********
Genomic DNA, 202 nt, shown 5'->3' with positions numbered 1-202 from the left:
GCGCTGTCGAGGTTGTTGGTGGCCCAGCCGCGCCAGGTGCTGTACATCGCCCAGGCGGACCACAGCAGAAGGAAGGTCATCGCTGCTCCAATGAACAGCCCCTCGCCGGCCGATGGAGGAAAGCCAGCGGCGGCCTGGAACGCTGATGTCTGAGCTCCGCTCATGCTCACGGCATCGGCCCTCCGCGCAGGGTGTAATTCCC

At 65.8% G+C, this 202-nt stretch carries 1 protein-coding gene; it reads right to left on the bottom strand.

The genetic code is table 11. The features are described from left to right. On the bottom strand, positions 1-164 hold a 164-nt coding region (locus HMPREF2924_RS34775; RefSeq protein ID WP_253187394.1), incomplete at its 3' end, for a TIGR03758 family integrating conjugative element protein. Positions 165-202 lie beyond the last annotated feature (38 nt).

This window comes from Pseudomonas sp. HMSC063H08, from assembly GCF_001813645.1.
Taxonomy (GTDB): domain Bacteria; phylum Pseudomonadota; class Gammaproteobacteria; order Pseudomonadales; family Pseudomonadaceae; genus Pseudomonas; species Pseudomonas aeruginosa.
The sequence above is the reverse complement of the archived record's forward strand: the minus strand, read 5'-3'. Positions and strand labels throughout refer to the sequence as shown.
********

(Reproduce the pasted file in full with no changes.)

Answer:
Genomic DNA, 202 nt, shown 5'->3' with positions numbered 1-202 from the left:
GCGCTGTCGAGGTTGTTGGTGGCCCAGCCGCGCCAGGTGCTGTACATCGCCCAGGCGGACCACAGCAGAAGGAAGGTCATCGCTGCTCCAATGAACAGCCCCTCGCCGGCCGATGGAGGAAAGCCAGCGGCGGCCTGGAACGCTGATGTCTGAGCTCCGCTCATGCTCACGGCATCGGCCCTCCGCGCAGGGTGTAATTCCC

At 65.8% G+C, this 202-nt stretch carries 1 protein-coding gene; it reads right to left on the bottom strand.

The genetic code is table 11. The features are described from left to right. On the bottom strand, positions 1-164 hold a 164-nt coding region (locus HMPREF2924_RS34775; RefSeq protein ID WP_253187394.1), incomplete at its 3' end, for a TIGR03758 family integrating conjugative element protein. Positions 165-202 lie beyond the last annotated feature (38 nt).

This window comes from Pseudomonas sp. HMSC063H08, from assembly GCF_001813645.1.
Taxonomy (GTDB): domain Bacteria; phylum Pseudomonadota; class Gammaproteobacteria; order Pseudomonadales; family Pseudomonadaceae; genus Pseudomonas; species Pseudomonas aeruginosa.
The sequence above is the reverse complement of the archived record's forward strand: the minus strand, read 5'-3'. Positions and strand labels throughout refer to the sequence as shown.